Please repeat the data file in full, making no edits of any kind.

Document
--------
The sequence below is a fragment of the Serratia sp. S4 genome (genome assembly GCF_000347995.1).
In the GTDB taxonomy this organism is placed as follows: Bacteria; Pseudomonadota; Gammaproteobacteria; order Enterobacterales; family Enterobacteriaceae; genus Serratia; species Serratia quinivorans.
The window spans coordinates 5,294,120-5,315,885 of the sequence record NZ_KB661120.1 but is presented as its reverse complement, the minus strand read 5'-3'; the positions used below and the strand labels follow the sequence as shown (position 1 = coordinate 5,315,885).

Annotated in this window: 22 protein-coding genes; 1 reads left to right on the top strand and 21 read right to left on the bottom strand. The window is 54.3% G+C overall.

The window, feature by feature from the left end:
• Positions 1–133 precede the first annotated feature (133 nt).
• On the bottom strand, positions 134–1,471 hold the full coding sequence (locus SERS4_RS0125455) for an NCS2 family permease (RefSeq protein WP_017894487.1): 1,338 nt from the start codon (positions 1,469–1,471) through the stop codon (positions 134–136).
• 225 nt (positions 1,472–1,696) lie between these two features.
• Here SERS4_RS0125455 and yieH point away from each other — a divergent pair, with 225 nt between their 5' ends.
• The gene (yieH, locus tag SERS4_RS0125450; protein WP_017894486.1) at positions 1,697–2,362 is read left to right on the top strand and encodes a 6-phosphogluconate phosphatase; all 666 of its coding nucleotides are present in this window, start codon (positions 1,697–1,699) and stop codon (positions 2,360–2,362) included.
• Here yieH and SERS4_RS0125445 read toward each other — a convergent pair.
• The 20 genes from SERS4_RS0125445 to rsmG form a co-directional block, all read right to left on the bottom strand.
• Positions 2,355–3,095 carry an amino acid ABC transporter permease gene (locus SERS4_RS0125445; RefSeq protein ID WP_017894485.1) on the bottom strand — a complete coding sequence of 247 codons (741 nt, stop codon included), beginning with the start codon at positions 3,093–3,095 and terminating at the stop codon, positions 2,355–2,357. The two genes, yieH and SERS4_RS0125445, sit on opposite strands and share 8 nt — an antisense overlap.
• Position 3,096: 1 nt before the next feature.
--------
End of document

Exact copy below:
The sequence below is a fragment of the Serratia sp. S4 genome (genome assembly GCF_000347995.1).
In the GTDB taxonomy this organism is placed as follows: Bacteria; Pseudomonadota; Gammaproteobacteria; order Enterobacterales; family Enterobacteriaceae; genus Serratia; species Serratia quinivorans.
The window spans coordinates 5,294,120-5,315,885 of the sequence record NZ_KB661120.1 but is presented as its reverse complement, the minus strand read 5'-3'; the positions used below and the strand labels follow the sequence as shown (position 1 = coordinate 5,315,885).

Annotated in this window: 22 protein-coding genes; 1 reads left to right on the top strand and 21 read right to left on the bottom strand. The window is 54.3% G+C overall.

The window, feature by feature from the left end:
• Positions 1–133 precede the first annotated feature (133 nt).
• On the bottom strand, positions 134–1,471 hold the full coding sequence (locus SERS4_RS0125455) for an NCS2 family permease (RefSeq protein WP_017894487.1): 1,338 nt from the start codon (positions 1,469–1,471) through the stop codon (positions 134–136).
• 225 nt (positions 1,472–1,696) lie between these two features.
• Here SERS4_RS0125455 and yieH point away from each other — a divergent pair, with 225 nt between their 5' ends.
• The gene (yieH, locus tag SERS4_RS0125450; protein WP_017894486.1) at positions 1,697–2,362 is read left to right on the top strand and encodes a 6-phosphogluconate phosphatase; all 666 of its coding nucleotides are present in this window, start codon (positions 1,697–1,699) and stop codon (positions 2,360–2,362) included.
• Here yieH and SERS4_RS0125445 read toward each other — a convergent pair.
• The 20 genes from SERS4_RS0125445 to rsmG form a co-directional block, all read right to left on the bottom strand.
• Positions 2,355–3,095 carry an amino acid ABC transporter permease gene (locus SERS4_RS0125445; RefSeq protein ID WP_017894485.1) on the bottom strand — a complete coding sequence of 247 codons (741 nt, stop codon included), beginning with the start codon at positions 3,093–3,095 and terminating at the stop codon, positions 2,355–2,357. The two genes, yieH and SERS4_RS0125445, sit on opposite strands and share 8 nt — an antisense overlap.
• Position 3,096: 1 nt before the next feature.